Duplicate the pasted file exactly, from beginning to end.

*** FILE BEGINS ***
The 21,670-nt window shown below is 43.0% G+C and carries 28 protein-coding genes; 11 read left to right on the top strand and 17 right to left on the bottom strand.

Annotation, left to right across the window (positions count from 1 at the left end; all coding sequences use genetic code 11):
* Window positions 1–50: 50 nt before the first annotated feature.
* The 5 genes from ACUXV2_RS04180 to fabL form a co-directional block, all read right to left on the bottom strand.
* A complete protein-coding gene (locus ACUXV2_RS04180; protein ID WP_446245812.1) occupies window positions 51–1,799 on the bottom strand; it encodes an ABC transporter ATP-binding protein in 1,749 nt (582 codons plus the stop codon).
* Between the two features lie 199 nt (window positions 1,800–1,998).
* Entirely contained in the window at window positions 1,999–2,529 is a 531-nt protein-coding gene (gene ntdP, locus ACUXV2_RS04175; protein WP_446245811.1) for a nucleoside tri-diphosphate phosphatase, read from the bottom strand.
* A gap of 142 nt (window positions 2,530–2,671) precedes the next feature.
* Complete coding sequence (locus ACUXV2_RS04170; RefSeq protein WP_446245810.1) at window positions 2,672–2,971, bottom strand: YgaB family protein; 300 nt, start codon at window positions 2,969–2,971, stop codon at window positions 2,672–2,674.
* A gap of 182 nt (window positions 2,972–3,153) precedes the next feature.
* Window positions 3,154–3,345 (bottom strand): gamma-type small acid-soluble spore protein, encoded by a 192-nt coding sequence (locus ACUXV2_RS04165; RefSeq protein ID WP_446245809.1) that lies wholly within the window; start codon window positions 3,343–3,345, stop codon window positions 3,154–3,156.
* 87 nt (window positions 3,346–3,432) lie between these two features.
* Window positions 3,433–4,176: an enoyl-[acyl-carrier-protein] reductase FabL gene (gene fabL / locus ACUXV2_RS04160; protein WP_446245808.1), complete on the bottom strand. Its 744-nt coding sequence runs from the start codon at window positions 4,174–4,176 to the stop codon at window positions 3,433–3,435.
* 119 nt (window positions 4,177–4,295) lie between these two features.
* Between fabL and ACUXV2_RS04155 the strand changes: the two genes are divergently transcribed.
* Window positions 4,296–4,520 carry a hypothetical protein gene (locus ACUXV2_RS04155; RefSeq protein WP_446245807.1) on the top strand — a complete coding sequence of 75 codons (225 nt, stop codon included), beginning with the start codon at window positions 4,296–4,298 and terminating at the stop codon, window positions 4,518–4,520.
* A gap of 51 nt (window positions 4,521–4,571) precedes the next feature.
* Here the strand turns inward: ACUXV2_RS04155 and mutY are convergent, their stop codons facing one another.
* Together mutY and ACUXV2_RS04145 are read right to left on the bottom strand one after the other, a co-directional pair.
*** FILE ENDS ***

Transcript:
The 21,670-nt window shown below is 43.0% G+C and carries 28 protein-coding genes; 11 read left to right on the top strand and 17 right to left on the bottom strand.

Annotation, left to right across the window (positions count from 1 at the left end; all coding sequences use genetic code 11):
* Window positions 1–50: 50 nt before the first annotated feature.
* The 5 genes from ACUXV2_RS04180 to fabL form a co-directional block, all read right to left on the bottom strand.
* A complete protein-coding gene (locus ACUXV2_RS04180; protein ID WP_446245812.1) occupies window positions 51–1,799 on the bottom strand; it encodes an ABC transporter ATP-binding protein in 1,749 nt (582 codons plus the stop codon).
* Between the two features lie 199 nt (window positions 1,800–1,998).
* Entirely contained in the window at window positions 1,999–2,529 is a 531-nt protein-coding gene (gene ntdP, locus ACUXV2_RS04175; protein WP_446245811.1) for a nucleoside tri-diphosphate phosphatase, read from the bottom strand.
* A gap of 142 nt (window positions 2,530–2,671) precedes the next feature.
* Complete coding sequence (locus ACUXV2_RS04170; RefSeq protein WP_446245810.1) at window positions 2,672–2,971, bottom strand: YgaB family protein; 300 nt, start codon at window positions 2,969–2,971, stop codon at window positions 2,672–2,674.
* A gap of 182 nt (window positions 2,972–3,153) precedes the next feature.
* Window positions 3,154–3,345 (bottom strand): gamma-type small acid-soluble spore protein, encoded by a 192-nt coding sequence (locus ACUXV2_RS04165; RefSeq protein ID WP_446245809.1) that lies wholly within the window; start codon window positions 3,343–3,345, stop codon window positions 3,154–3,156.
* 87 nt (window positions 3,346–3,432) lie between these two features.
* Window positions 3,433–4,176: an enoyl-[acyl-carrier-protein] reductase FabL gene (gene fabL / locus ACUXV2_RS04160; protein WP_446245808.1), complete on the bottom strand. Its 744-nt coding sequence runs from the start codon at window positions 4,174–4,176 to the stop codon at window positions 3,433–3,435.
* 119 nt (window positions 4,177–4,295) lie between these two features.
* Between fabL and ACUXV2_RS04155 the strand changes: the two genes are divergently transcribed.
* Window positions 4,296–4,520 carry a hypothetical protein gene (locus ACUXV2_RS04155; RefSeq protein WP_446245807.1) on the top strand — a complete coding sequence of 75 codons (225 nt, stop codon included), beginning with the start codon at window positions 4,296–4,298 and terminating at the stop codon, window positions 4,518–4,520.
* A gap of 51 nt (window positions 4,521–4,571) precedes the next feature.
* Here the strand turns inward: ACUXV2_RS04155 and mutY are convergent, their stop codons facing one another.
* Together mutY and ACUXV2_RS04145 are read right to left on the bottom strand one after the other, a co-directional pair.